The Nazi are holding a hundred hostages, who will be executed unless the saboteur of a German troop train steps forward. Flynn does an about-face in character. Instead of the cunning criminal, he acquires patriotic zeal and tells Lukas, who is holding him prisoner until they can return to Paris, that he is turning himself in. Surely, Flynn says, one guilty criminal is a fair exchange for a hundred innocent people. Upon Flynn’s request, Lukas accompanies him to Gestapo headquarters. Huh?! Yes, I know!

Composer Adolph Deutsch does a fine job in setting the mood, which the screen conveys reasonably well on its own—one of the few pluses of the film—though the temptation is too great and behind the main title he quotes the obvious, the “Marseillaise.”

Edge of Darkness

Much as Franz Waxman quotes “Ein’ fest Burg,” the great Luther hymn, in the main title of Edge of Darkness (1943), varying the tune throughout the score. This is the only film of the five not directed by Raoul Walsh, who presumably would have set a snappier pace than the rather sluggish one adopted by Lewis Milestone, though moving any faster might have been difficult with the present script.

Surprisingly, this is not particularly a Flynn movie. It’s more concerned with a multi-character study of the inhabitants of a Norwegian village occupied by the Germans. The actor is straightforward as a fisherman, subordinating his usual nonchalance and charm to fit amicably with other members of the serious cast. There are Ann Sheridan, Walter Huston, Judith Anderson and Ruth Gordon in, for her, an unusual role as a shy wife. Helmut Dantine, who plays Nazis in so many films, including three in this box set, is the commandant of the town. He is, remember, the downed Luftwaffe pilot who threatens Greer Garson in Mrs. Miniver (1942), she proving the stronger of the two.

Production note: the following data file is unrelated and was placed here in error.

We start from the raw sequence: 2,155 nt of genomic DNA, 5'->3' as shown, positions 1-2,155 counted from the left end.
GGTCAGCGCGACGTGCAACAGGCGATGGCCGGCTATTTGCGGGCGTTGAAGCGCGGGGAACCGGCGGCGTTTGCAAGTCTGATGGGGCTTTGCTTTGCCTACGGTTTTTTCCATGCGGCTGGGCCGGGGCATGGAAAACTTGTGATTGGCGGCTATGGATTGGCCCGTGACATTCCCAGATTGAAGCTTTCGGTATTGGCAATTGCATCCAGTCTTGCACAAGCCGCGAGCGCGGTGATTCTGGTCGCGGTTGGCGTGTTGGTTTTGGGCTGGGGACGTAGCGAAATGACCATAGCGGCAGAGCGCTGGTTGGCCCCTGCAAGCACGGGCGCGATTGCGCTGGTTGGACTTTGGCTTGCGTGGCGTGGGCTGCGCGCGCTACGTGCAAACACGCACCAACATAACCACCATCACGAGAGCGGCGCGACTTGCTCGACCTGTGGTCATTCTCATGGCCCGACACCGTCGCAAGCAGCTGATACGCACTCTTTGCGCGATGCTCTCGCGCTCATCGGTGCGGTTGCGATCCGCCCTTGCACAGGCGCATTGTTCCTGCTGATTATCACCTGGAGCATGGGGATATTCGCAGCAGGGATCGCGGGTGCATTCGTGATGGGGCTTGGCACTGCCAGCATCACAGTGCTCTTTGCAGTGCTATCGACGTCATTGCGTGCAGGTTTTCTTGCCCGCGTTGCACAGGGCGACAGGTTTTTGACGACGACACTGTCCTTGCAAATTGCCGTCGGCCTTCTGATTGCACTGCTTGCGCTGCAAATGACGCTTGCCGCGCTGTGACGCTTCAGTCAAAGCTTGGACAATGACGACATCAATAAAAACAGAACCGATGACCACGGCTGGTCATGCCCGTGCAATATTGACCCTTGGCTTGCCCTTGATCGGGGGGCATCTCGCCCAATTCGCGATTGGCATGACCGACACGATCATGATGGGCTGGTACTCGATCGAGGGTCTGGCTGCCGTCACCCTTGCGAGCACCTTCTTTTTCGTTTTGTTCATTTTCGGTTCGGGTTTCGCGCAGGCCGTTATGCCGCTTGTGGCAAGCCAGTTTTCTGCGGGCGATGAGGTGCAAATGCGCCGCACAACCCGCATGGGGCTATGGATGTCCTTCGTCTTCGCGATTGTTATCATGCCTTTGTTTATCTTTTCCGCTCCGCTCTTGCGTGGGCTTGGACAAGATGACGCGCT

Edge of Darkness is a highly sober affair, with little lightness. All the screen drama, already quite weighty, is reinforced by Waxman’s score, often underlining things unnecessarily, as if the composer believes the script needs help, which it doesn’t. Maybe Waxman, who was assaulted by Nazi thugs before he left Germany in 1934, feels compelled to bolster the evil on screen with his own experience with evil. In any case, the very nature of his musical style is highly Teutonic, more so than either Steiner’s or Erich Wolfgang Korngold’s.

Objective, Burma!

Much the same could be said of Waxman’s score for Objective, Burma! (1945). It is heavy and, always a weakness of much film music, often telegraphs emotions and actions. For example, two survivors of a second party of soldiers ambushed by the Japanese stagger upon Flynn’s men. One dies, another relates desperate news. Flynn saunters away by himself, head bowed. It’s obvious he has to make a crucial decision regarding his men and their safety. Before he can turn and say anything, Waxman has already, during the walk, spoken first with his heavy, ominous orchestra.

This is a Flynn film to be sure. He is the only major star, and he dominates the screen as he dominates the men he leads, though with compassion and calm intelligence. The plot is simple: a group of American paratroopers are dropped into the jungles of Burma, must hike many miles through Japanese-infested undergrowth and streams to destroy a radar station. Things don’t evolve as happily as expected and many setbacks ensue.

George Tobias, Warner Anderson, William Prince and James Brown head the supporting cast, but Henry Hull makes the most impression as a newspaper correspondent assigned to cover the group’s mission.

Much has been made of the uproar the film’s première caused in England. Following only a week’s showing in London, there was such protest about the implication of a single-handed American victory in Burma, omitting much reference to what was historically a joint British-Australian campaign, that Warners withdrew the movie. After an appropriate change in the prologue, it returned to England in 1952.